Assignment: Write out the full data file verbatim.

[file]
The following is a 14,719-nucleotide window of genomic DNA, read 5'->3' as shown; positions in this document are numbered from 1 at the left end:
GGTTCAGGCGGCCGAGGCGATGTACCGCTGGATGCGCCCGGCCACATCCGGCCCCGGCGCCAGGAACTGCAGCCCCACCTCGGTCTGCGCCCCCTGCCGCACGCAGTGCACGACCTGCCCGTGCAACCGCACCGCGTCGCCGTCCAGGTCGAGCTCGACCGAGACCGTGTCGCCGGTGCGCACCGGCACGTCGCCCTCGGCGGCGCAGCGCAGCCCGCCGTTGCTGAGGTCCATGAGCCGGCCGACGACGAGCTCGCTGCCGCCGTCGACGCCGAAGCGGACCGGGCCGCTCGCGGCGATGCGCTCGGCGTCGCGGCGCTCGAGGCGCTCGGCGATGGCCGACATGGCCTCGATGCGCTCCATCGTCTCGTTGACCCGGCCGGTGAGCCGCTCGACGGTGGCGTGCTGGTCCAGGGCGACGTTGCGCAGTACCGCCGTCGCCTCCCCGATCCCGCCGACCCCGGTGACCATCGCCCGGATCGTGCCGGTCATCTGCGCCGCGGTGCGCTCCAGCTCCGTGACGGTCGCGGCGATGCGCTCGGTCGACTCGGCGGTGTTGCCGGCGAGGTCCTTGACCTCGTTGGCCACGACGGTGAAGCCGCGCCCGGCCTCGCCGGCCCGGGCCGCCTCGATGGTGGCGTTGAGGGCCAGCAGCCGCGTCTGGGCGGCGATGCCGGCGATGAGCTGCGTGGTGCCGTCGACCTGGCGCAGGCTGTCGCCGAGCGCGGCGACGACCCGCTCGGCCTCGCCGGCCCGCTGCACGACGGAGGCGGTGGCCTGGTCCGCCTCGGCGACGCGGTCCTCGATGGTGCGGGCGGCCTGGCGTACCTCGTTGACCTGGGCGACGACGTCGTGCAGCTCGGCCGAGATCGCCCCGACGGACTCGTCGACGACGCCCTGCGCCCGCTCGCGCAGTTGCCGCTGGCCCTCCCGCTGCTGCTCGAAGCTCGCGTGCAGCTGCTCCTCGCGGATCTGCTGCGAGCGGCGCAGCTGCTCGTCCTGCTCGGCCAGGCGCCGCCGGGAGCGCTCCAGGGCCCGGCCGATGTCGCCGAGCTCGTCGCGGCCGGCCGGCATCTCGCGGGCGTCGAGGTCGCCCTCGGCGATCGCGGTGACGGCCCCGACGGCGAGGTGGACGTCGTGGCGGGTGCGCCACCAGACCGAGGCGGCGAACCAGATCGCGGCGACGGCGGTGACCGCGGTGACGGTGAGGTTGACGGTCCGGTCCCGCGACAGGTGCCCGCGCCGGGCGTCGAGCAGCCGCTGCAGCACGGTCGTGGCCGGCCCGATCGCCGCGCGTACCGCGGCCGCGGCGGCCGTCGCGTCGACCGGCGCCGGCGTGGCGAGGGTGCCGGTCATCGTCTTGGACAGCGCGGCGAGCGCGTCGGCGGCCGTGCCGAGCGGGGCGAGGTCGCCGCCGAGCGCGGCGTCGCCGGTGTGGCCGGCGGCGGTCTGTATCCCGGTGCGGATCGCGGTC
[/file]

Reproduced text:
The following is a 14,719-nucleotide window of genomic DNA, read 5'->3' as shown; positions in this document are numbered from 1 at the left end:
GGTTCAGGCGGCCGAGGCGATGTACCGCTGGATGCGCCCGGCCACATCCGGCCCCGGCGCCAGGAACTGCAGCCCCACCTCGGTCTGCGCCCCCTGCCGCACGCAGTGCACGACCTGCCCGTGCAACCGCACCGCGTCGCCGTCCAGGTCGAGCTCGACCGAGACCGTGTCGCCGGTGCGCACCGGCACGTCGCCCTCGGCGGCGCAGCGCAGCCCGCCGTTGCTGAGGTCCATGAGCCGGCCGACGACGAGCTCGCTGCCGCCGTCGACGCCGAAGCGGACCGGGCCGCTCGCGGCGATGCGCTCGGCGTCGCGGCGCTCGAGGCGCTCGGCGATGGCCGACATGGCCTCGATGCGCTCCATCGTCTCGTTGACCCGGCCGGTGAGCCGCTCGACGGTGGCGTGCTGGTCCAGGGCGACGTTGCGCAGTACCGCCGTCGCCTCCCCGATCCCGCCGACCCCGGTGACCATCGCCCGGATCGTGCCGGTCATCTGCGCCGCGGTGCGCTCCAGCTCCGTGACGGTCGCGGCGATGCGCTCGGTCGACTCGGCGGTGTTGCCGGCGAGGTCCTTGACCTCGTTGGCCACGACGGTGAAGCCGCGCCCGGCCTCGCCGGCCCGGGCCGCCTCGATGGTGGCGTTGAGGGCCAGCAGCCGCGTCTGGGCGGCGATGCCGGCGATGAGCTGCGTGGTGCCGTCGACCTGGCGCAGGCTGTCGCCGAGCGCGGCGACGACCCGCTCGGCCTCGCCGGCCCGCTGCACGACGGAGGCGGTGGCCTGGTCCGCCTCGGCGACGCGGTCCTCGATGGTGCGGGCGGCCTGGCGTACCTCGTTGACCTGGGCGACGACGTCGTGCAGCTCGGCCGAGATCGCCCCGACGGACTCGTCGACGACGCCCTGCGCCCGCTCGCGCAGTTGCCGCTGGCCCTCCCGCTGCTGCTCGAAGCTCGCGTGCAGCTGCTCCTCGCGGATCTGCTGCGAGCGGCGCAGCTGCTCGTCCTGCTCGGCCAGGCGCCGCCGGGAGCGCTCCAGGGCCCGGCCGATGTCGCCGAGCTCGTCGCGGCCGGCCGGCATCTCGCGGGCGTCGAGGTCGCCCTCGGCGATCGCGGTGACGGCCCCGACGGCGAGGTGGACGTCGTGGCGGGTGCGCCACCAGACCGAGGCGGCGAACCAGATCGCGGCGACGGCGGTGACCGCGGTGACGGTGAGGTTGACGGTCCGGTCCCGCGACAGGTGCCCGCGCCGGGCGTCGAGCAGCCGCTGCAGCACGGTCGTGGCCGGCCCGATCGCCGCGCGTACCGCGGCCGCGGCGGCCGTCGCGTCGACCGGCGCCGGCGTGGCGAGGGTGCCGGTCATCGTCTTGGACAGCGCGGCGAGCGCGTCGGCGGCCGTGCCGAGCGGGGCGAGGTCGCCGCCGAGCGCGGCGTCGCCGGTGTGGCCGGCGGCGGTCTGTATCCCGGTGCGGATCGCGGTC